Another Path to a Billion

What's the wealth-making secret of the world's billionaires? For investors on the list, it's sticking to a strategy that plays to their inherent strengths. For many of the others, including five of the top 10, it's entrepreneurship.

Oh to be an owner
You know the list: Microsoft's Bill Gates and Paul Allen, Oracle's Larry Ellison, and Dell's Michael Dell are the four most recognizable names on Forbes' latest list of the nation's richest. Real estate mogul Sheldon Adelson and his $20 billion fortune, composed mostly of stock in Las Vegas Sands, ranks third and rounds out the list of self-made billionaire entrepreneurs in the top 10.

But there are many more. Best Buy (NYSE: BBY  ) founder Richard Schulze ranks 70th with a $3.6 billion fortune. Meanwhile, bebe Stores' (Nasdaq: BEBE  ) founding fashionista, Manny Mashouf, is 242nd with $1.5 billion. Broadcast.com founder, full-contact investor, and Dallas Mavericks owner Mark Cuban ranks 133rd with $2.3 billion. And Silicon Valley wonder twins Sergey Brin and Larry Page of Google (Nasdaq: GOOG  ) rank 12th and 13th with $14.1 and $14.0 billion, respectively.

Invest with owners
If you're feeling envious, I don't blame you. Wouldn't it be great if we were all billionaires, unencumbered by the need for money? Of course it would be. But that's not how the world works.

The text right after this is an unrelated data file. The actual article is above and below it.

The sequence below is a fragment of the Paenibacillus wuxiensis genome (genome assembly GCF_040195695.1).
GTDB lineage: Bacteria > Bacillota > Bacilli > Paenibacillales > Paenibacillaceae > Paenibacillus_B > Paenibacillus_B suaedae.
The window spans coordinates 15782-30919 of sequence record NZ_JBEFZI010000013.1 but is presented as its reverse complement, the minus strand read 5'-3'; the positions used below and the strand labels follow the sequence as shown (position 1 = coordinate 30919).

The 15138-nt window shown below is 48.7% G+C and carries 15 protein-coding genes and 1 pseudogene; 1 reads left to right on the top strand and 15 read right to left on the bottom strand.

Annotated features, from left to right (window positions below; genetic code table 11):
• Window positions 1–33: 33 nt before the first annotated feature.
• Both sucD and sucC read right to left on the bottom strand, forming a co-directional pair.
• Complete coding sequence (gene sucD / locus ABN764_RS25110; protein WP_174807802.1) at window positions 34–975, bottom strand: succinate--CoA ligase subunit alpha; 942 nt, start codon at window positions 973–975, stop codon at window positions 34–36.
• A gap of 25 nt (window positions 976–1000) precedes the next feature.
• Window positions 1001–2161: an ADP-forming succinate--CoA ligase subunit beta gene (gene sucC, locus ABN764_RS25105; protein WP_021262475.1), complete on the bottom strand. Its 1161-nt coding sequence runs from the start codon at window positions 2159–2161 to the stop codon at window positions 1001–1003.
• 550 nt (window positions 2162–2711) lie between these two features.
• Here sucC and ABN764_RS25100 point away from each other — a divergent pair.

Still, I find it reassuring that, as rich as Bill Gates and Paul Allen are, the bulk of their wealth came from staying invested in the company that brought them to the billionaires' ball. Why? Because anyone with a brokerage account could have enjoyed similar percentage gains.

In fact, many did. So great is the story of Microsoft's ability to generate wealth that it has a name -- the uprising of the so-called "Microsoft millionaires." At least hundreds of them must still exist. Consider this chart. A $1,000 investment in Mr. Softy at the dawn of 1990, four years after his debut on the Nasdaq, would be worth more than $55,000 today.

Searching for the next Microsoft
That's why Motley Fool Hidden Gems co-advisors Tom Gardner and Bill Mann focus on the stocks of up-and-coming firms in which the managers own a significant stake. Some of their best performers still feature heavy insider ownership.

Consider surf-culture warrior Volcom (Nasdaq: VLCM  ) , which Tom originally singled out in the April issue and then again in August. While the stock is up only modestly since its 2005 IPO, you can be sure that insiders -- who still own 46% of shares -- foresee a very bright future.

Then there's Dawson Geophysical (Nasdaq: DWSN  ) , which helps oil explorers find new reserves. Bill recommended the stock a year ago, and it's up nearly 26% since. Meanwhile, insiders still own 18% of the outstanding shares of this small cap.

So don't envy the billionaire owners. Invest alongside them. They're the ones who really have the best chance to create the next Microsoft and make you millions in the process. And if you'd like Hidden Gems to help you identify some promising prospects, click here to join the service free for 30 days.

This article was originally published on Oct. 12, 2006. It has been updated.

Fool contributor Tim Beyers owns shares of Oracle. Get the skinny on all of the stocks in Tim's portfolio by checking his Fool profile. Dell, Best Buy, and bebe are selections of the Motley Fool Stock Advisor service. Dell is also a pick for Motley Fool Inside Value. The Motley Fool's disclosure policy always takes ownership.


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